Statistically speaking, your next-door neighbor probably likes to dress up like a clown and spank her husband with a frying pan.

True story!

Oh, it might not be that specific activity, but there’s something you think is weird and she thinks is sexy (and he thinks is sexy too, hopefully; the husband I mean. Or other life partner, or non life partner who is just another happily consenting adult…this stuff is hard to talk about if you’re trying not to make assumptions, damn.)

The point is that weird, kinky things have always been with us. History is rife with examples, and that’s just among the people we bothered to write things down about. Pick an era at random and we probably know of someone who did something freaky in bed back then:

  • James Joyce wrote his wife all manner of lewd letters, ranging from the mildly naughty to talking about lying under her and smelling her farts.
  • Catherine the Great’s death by equine intercourse was definitely a malicious rumor, but she was certainly no stranger to using a horsewhip in bed, and if she didn’t actually sleep with the horse it would be about the only male at court that escaped her.
  • Wolfgang Amadeus Mozart regularly dabbled in (ew, word choice) bizarre and scatological correspondence with female family members. Apologists have argued that it probably didn’t mean the same thing back then, because changing social mores and blah blah blah, but honestly if telling your cousin you planned to lick her ass was normal and above-board in late 18th-century Vienna we probably would have heard more about it by now.
  • And no discussion of odd fetishes throughout the ages would be complete without a link to The Dream of the Fisherman’s Wife, a classic but undeniably erotic woodblock involving octopi that may be NSFW depending on your place of employment (so use your discretion). The dialogue, beautifully calligraphed into the background, hardly sounds early 19th-century at all:

LARGE OCTOPUS: All eight limbs to intertwine with!! How do you like it this way? Ah, look! The inside has swollen, moistened by the warm waters of lust. “Nura nura doku doku doku…”

MAIDEN: Yes, it tingles now; soon there will be no sensation at all left in my hips. Ooooooh! Boundaries and borders gone! I’ve vanished….!!!!!!

SMALL OCTOPUS: After daddy finishes, I too want to rub and rub my suckers at the ridge of your furry place until you disappear and then I’ll suck some more. “chyu chyu…”

I share all of this with you in part just because it entertains me, but mostly by way of proving the original point: that you almost certainly know someone who is really into some erotic fetish or other. They’ve been with us since the beginning of written history, in every culture that had one.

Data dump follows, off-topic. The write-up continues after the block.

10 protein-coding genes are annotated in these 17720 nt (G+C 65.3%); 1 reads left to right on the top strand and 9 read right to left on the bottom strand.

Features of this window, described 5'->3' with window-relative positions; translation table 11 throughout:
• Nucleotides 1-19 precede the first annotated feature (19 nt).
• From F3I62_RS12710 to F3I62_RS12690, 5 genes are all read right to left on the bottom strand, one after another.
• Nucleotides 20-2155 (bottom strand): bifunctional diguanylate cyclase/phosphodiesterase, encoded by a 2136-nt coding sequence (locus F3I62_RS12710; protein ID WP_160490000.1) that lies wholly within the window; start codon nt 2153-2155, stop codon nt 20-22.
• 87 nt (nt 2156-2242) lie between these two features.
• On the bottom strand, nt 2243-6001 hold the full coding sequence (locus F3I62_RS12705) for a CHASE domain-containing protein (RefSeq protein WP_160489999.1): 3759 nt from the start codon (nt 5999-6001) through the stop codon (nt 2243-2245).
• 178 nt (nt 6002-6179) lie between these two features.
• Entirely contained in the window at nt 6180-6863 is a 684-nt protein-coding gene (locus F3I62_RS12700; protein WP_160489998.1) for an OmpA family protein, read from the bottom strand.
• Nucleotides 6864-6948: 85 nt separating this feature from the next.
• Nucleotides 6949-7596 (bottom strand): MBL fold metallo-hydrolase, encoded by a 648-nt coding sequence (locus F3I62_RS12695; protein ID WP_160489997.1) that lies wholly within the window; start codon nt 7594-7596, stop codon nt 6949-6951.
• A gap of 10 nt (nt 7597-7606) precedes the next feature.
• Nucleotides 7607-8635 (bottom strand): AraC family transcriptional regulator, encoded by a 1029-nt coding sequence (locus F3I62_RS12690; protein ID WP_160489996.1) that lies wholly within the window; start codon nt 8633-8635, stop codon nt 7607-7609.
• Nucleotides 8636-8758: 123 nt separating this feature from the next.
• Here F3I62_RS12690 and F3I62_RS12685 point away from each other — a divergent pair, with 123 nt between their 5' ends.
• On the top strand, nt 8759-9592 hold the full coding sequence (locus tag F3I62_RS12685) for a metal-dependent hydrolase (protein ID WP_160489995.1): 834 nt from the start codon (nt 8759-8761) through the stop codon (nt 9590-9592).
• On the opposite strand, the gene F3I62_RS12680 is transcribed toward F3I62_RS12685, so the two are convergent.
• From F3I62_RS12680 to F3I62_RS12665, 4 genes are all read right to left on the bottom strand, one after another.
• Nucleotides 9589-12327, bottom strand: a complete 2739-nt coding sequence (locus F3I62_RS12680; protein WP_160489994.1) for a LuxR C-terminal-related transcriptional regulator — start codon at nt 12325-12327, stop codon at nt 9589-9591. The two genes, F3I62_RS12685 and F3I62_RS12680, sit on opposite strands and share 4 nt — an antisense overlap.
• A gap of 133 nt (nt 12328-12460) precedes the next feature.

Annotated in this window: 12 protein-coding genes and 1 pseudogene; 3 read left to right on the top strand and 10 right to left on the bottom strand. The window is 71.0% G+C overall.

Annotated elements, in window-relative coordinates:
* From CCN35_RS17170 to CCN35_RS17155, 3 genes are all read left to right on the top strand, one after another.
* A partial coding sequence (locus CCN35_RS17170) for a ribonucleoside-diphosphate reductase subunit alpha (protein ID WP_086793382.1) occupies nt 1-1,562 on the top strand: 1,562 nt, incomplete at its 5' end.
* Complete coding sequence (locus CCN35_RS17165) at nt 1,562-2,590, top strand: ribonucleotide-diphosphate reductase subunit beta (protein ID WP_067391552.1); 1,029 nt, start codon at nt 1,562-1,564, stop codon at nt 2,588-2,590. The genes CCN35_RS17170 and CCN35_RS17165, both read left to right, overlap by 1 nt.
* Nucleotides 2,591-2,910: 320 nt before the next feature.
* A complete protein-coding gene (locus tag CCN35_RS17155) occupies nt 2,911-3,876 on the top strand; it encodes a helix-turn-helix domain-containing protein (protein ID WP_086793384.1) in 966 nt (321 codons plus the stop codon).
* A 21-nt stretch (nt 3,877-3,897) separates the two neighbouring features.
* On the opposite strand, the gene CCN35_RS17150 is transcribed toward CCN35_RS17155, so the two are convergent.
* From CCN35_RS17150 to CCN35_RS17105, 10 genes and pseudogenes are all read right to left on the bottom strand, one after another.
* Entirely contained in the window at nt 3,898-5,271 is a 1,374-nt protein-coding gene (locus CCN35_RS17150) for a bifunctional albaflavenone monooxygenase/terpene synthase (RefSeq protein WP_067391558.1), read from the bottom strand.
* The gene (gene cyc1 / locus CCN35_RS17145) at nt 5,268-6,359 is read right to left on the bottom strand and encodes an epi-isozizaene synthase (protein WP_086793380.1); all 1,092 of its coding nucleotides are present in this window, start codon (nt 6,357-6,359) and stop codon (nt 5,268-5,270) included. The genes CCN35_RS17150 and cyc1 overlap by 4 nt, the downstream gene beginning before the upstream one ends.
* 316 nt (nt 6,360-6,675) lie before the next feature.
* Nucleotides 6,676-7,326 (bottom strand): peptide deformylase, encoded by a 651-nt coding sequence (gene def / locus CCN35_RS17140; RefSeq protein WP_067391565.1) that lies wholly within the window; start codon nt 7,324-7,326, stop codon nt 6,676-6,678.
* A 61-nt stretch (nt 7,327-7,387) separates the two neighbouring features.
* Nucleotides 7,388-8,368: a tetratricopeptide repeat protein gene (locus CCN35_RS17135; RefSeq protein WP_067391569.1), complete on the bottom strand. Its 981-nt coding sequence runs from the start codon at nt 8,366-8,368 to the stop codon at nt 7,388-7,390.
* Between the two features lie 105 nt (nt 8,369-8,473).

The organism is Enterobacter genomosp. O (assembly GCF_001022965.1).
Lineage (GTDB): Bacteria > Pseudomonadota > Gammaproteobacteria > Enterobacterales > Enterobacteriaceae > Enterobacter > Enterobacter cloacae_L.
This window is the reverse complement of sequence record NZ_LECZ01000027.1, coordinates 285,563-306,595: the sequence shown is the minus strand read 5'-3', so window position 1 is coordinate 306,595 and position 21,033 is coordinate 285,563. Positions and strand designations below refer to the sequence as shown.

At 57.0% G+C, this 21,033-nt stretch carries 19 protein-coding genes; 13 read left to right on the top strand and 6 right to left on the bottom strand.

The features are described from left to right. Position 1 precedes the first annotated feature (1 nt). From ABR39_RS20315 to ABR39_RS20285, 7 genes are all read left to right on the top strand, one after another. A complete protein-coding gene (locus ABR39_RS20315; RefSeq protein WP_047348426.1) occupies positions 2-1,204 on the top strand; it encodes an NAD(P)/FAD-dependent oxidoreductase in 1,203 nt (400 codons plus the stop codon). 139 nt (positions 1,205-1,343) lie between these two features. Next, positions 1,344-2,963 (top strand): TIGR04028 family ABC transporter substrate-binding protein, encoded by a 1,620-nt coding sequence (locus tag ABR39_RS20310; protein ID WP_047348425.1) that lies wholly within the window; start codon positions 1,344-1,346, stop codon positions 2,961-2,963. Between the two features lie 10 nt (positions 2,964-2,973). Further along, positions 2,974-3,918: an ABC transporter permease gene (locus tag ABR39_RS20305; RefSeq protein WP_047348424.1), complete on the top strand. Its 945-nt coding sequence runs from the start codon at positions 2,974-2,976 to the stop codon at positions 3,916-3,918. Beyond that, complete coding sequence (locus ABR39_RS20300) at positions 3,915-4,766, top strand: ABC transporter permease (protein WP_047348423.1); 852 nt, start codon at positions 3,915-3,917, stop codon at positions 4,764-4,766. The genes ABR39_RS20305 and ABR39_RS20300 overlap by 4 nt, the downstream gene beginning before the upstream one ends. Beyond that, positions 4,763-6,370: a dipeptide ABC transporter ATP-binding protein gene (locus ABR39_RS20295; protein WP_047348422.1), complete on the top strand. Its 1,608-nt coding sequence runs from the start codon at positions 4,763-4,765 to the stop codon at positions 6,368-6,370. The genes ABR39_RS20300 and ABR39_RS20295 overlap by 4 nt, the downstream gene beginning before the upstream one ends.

It’s a good thing to remember, especially if you do accidentally find out (and I won’t ask how) about someone’s, ah, extracurricular activities. As odd as things may seem, you probably shouldn’t alter your perception of him/her/whatever all that much. Apart from a few truly pathological people whose problems go well beyond their sexual interests (and likely aren’t all that related to them), most people’s personalities aren’t determined by what they do in bed.

So accept the historical and sociological reality that we live in a wide, freaky world of kink. The internet has opened a lot of doors, and a lot of people are realizing that they’re not alone for the first time — but they never were, and they never will be, as long as some clever monkey is still trying to figure out what else he can stick his banana into.

Step 2: A Little Discretion, Please

The flip side of this “everyone does it” coin is that everyone does wildly different things. That’s rather the point.

That means that you have both a right to enjoy your inflatable balloon sex play and a corresponding responsibility to keep it tactfully discreet for those of us that prefer other flavors.

Put it this way: if we’ve just tonight met at a party and I already know that you like visiting “dungeons” in your spare time, you’re over-sharing. You have other things to talk about, or else you’re defining way too much of who you are by your sexual interests. Get a hobby or something.

Variety is good. Awareness of the variety that’s out there is no bad thing. Indulging in your own personal variety in public — being led around on a leash as you go barhopping, making casual conversations all about who’s taking the “dominant” or “submissive” roles in talking, etc. — is going beyond universal tolerance and becoming an invasion of other people’s personal tastes and spaces with your own. Reel it in a little.

Otherwise you might do something famous, and three hundred years from now we’ll still be reading your letters and trying to figure out just what it was about your cousin’s ass that you liked so much.

Live and let kink, eh?